If you’re more confident that you know you want to be a photographer (hard to know when you’re 16 or so, but possible, and career deviation over time is perfectly normal unless you’re torn between that and studying medicine to become a doctor!) then I’d recommend investing in practical courses, getting work experience, assisting photographers, maybe doing a 1 year vocational course just to give you time and something to hinge your everyday life upon meanwhile. I don’t think it matters what type of degree/course it is – types, credits, points, etc – for a creative career like photography, you don’t need a degree on paper anyway. I reckon that it’s skills, confidence, even some contacts & portfolio – what you take away informally – that is the most important. None of the links I have gained with companies, galleries and influential people have been made with what I had ‘on paper’, but from self-made exposure, personal introductions from contacts I made through that, and the continued process of experience.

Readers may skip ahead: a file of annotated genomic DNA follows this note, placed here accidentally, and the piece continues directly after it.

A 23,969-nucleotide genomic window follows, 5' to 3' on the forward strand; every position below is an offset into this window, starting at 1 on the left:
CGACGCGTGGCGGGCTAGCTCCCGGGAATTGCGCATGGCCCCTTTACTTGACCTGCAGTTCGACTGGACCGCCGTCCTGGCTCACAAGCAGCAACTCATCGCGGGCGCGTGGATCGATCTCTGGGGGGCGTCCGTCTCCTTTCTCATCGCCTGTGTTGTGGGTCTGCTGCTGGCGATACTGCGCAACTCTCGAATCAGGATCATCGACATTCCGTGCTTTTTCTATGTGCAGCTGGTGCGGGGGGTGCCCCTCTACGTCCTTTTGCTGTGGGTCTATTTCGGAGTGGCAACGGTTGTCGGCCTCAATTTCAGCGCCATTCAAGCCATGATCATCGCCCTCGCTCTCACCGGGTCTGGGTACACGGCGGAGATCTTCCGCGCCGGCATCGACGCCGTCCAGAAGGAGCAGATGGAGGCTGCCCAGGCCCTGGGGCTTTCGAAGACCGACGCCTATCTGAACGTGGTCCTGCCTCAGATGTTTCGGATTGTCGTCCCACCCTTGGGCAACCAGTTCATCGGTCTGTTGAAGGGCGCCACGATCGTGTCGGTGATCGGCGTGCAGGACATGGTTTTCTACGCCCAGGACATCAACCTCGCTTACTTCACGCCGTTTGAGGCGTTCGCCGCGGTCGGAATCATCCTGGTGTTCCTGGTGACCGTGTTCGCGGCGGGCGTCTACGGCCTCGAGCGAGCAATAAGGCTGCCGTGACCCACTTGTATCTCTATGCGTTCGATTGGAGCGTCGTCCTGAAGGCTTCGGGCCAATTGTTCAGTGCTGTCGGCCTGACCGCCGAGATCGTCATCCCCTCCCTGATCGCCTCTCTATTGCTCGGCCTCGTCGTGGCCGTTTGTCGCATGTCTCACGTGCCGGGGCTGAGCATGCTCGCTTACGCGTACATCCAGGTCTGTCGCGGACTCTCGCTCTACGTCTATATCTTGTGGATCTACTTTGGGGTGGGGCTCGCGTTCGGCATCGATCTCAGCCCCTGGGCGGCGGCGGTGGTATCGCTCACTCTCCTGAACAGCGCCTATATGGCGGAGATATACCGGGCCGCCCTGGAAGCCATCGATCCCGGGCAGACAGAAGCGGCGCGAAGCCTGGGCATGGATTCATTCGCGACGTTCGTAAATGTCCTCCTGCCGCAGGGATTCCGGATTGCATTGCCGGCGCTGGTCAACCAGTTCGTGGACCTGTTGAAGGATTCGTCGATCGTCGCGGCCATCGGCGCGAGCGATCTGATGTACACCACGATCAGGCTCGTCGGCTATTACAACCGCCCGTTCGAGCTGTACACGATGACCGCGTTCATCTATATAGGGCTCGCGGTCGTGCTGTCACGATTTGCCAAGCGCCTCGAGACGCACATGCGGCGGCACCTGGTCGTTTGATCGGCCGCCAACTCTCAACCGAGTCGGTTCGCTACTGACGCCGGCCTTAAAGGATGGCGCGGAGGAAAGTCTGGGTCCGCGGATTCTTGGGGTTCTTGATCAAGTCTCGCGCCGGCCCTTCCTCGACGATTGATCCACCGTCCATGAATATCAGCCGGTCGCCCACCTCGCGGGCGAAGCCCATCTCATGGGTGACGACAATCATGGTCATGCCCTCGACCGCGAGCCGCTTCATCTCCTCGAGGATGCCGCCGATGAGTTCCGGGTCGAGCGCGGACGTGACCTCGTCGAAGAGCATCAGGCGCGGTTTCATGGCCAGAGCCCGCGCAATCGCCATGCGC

Everyone needs time to nurture their interests and figure out what they want to do. I just think that most university degrees don’t provide the right tools.
Feedback, objections, questions, testimonies to the opposite of everything I claim about the university culture and youth of today, all welcome…
Images used above:
The artists’ sketch (collab with Rossina Bossio)